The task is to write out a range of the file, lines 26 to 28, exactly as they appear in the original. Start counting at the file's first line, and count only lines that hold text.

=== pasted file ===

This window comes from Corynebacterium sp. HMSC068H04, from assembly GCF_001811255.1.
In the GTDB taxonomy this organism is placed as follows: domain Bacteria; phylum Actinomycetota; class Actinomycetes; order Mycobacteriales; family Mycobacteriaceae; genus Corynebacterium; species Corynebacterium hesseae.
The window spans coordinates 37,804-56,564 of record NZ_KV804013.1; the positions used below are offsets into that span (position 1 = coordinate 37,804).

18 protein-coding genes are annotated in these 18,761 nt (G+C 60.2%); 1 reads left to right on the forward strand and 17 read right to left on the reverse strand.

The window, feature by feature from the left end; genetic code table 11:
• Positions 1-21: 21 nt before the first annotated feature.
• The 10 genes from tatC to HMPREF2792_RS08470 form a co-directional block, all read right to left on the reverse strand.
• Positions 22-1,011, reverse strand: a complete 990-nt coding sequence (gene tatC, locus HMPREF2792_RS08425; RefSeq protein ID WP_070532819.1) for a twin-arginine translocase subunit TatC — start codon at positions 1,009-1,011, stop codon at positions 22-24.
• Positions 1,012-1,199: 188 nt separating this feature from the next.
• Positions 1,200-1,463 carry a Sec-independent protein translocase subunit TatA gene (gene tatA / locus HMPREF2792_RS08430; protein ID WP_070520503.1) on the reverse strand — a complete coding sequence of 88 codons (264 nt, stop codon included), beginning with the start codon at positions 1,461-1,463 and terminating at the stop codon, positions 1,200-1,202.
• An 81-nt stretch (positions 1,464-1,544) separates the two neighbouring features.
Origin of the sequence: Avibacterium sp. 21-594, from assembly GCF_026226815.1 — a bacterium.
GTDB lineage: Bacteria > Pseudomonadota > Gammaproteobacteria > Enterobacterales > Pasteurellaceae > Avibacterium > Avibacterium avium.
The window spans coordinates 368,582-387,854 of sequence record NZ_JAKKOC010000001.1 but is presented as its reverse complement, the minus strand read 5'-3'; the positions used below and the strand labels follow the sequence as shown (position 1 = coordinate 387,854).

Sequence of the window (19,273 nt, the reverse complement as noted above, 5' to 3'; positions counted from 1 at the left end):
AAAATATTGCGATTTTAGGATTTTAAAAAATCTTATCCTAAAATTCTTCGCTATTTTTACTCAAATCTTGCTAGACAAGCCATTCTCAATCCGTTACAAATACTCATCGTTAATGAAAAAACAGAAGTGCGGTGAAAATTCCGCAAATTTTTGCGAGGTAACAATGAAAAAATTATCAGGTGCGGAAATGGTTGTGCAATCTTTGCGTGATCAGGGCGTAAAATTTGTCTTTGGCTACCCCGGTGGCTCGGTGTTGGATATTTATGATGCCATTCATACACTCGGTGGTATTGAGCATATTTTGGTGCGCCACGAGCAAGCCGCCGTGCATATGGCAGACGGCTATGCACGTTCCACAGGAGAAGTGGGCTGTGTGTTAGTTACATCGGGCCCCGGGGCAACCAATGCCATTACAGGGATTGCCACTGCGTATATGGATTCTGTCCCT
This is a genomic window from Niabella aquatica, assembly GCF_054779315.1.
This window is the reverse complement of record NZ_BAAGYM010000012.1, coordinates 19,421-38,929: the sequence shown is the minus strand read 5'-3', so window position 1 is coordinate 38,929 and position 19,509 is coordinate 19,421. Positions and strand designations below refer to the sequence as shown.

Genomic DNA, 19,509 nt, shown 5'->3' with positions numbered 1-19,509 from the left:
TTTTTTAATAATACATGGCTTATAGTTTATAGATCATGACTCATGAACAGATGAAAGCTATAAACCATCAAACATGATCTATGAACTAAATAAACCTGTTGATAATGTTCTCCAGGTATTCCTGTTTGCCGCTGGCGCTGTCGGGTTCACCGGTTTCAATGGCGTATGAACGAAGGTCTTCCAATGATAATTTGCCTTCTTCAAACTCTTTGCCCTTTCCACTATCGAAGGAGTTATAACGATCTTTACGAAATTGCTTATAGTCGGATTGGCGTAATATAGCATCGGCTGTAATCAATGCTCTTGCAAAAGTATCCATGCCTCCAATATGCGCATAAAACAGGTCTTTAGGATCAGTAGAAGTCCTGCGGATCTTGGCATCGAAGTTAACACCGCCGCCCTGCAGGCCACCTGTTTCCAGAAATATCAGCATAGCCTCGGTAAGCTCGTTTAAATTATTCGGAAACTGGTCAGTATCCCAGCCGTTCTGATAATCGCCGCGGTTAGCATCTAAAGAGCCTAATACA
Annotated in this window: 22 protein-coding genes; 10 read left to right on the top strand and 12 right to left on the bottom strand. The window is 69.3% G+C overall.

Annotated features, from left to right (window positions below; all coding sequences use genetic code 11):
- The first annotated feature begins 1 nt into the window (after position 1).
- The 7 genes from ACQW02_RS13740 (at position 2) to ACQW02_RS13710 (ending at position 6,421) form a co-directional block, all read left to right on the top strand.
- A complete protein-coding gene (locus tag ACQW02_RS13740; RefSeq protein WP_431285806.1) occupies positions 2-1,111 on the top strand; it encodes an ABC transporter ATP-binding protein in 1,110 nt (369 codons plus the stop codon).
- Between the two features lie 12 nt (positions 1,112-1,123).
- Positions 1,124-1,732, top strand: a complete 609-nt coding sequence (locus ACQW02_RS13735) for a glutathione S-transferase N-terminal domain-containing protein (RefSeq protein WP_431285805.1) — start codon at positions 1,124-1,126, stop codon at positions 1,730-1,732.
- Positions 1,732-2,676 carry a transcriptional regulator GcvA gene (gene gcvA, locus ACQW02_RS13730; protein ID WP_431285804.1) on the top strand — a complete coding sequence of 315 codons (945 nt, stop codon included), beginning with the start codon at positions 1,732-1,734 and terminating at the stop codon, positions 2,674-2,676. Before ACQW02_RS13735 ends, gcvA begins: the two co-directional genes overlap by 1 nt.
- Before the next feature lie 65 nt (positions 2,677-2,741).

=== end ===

- Between the two features lie 12 nt (positions 1,112-1,123).
- Positions 1,124-1,732, top strand: a complete 609-nt coding sequence (locus ACQW02_RS13735) for a glutathione S-transferase N-terminal domain-containing protein (RefSeq protein WP_431285805.1) — start codon at positions 1,124-1,126, stop codon at positions 1,730-1,732.
- Positions 1,732-2,676 carry a transcriptional regulator GcvA gene (gene gcvA, locus ACQW02_RS13730; protein ID WP_431285804.1) on the top strand — a complete coding sequence of 315 codons (945 nt, stop codon included), beginning with the start codon at positions 1,732-1,734 and terminating at the stop codon, positions 2,674-2,676. Before ACQW02_RS13735 ends, gcvA begins: the two co-directional genes overlap by 1 nt.